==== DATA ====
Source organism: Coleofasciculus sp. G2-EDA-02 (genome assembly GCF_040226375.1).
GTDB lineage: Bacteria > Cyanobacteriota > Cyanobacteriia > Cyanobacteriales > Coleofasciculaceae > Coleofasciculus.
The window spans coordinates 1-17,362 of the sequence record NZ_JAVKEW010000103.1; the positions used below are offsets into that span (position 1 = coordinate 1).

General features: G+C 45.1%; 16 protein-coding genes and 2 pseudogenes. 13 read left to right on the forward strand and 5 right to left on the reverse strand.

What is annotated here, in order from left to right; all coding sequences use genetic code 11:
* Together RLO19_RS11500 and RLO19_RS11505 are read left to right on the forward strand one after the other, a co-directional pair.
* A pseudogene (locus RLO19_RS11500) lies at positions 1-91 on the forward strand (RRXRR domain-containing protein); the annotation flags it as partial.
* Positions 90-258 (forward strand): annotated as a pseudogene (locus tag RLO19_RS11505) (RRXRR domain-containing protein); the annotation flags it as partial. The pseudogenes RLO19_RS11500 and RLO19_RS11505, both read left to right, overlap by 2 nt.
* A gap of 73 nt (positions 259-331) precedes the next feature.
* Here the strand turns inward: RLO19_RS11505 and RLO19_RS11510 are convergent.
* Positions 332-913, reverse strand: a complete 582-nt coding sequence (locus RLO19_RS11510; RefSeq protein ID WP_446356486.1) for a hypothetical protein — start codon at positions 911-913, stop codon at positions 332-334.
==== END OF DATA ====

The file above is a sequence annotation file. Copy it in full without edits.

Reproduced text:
Source organism: Coleofasciculus sp. G2-EDA-02 (genome assembly GCF_040226375.1).
GTDB lineage: Bacteria > Cyanobacteriota > Cyanobacteriia > Cyanobacteriales > Coleofasciculaceae > Coleofasciculus.
The window spans coordinates 1-17,362 of the sequence record NZ_JAVKEW010000103.1; the positions used below are offsets into that span (position 1 = coordinate 1).

General features: G+C 45.1%; 16 protein-coding genes and 2 pseudogenes. 13 read left to right on the forward strand and 5 right to left on the reverse strand.

What is annotated here, in order from left to right; all coding sequences use genetic code 11:
* Together RLO19_RS11500 and RLO19_RS11505 are read left to right on the forward strand one after the other, a co-directional pair.
* A pseudogene (locus RLO19_RS11500) lies at positions 1-91 on the forward strand (RRXRR domain-containing protein); the annotation flags it as partial.
* Positions 90-258 (forward strand): annotated as a pseudogene (locus tag RLO19_RS11505) (RRXRR domain-containing protein); the annotation flags it as partial. The pseudogenes RLO19_RS11500 and RLO19_RS11505, both read left to right, overlap by 2 nt.
* A gap of 73 nt (positions 259-331) precedes the next feature.
* Here the strand turns inward: RLO19_RS11505 and RLO19_RS11510 are convergent.
* Positions 332-913, reverse strand: a complete 582-nt coding sequence (locus RLO19_RS11510; RefSeq protein ID WP_446356486.1) for a hypothetical protein — start codon at positions 911-913, stop codon at positions 332-334.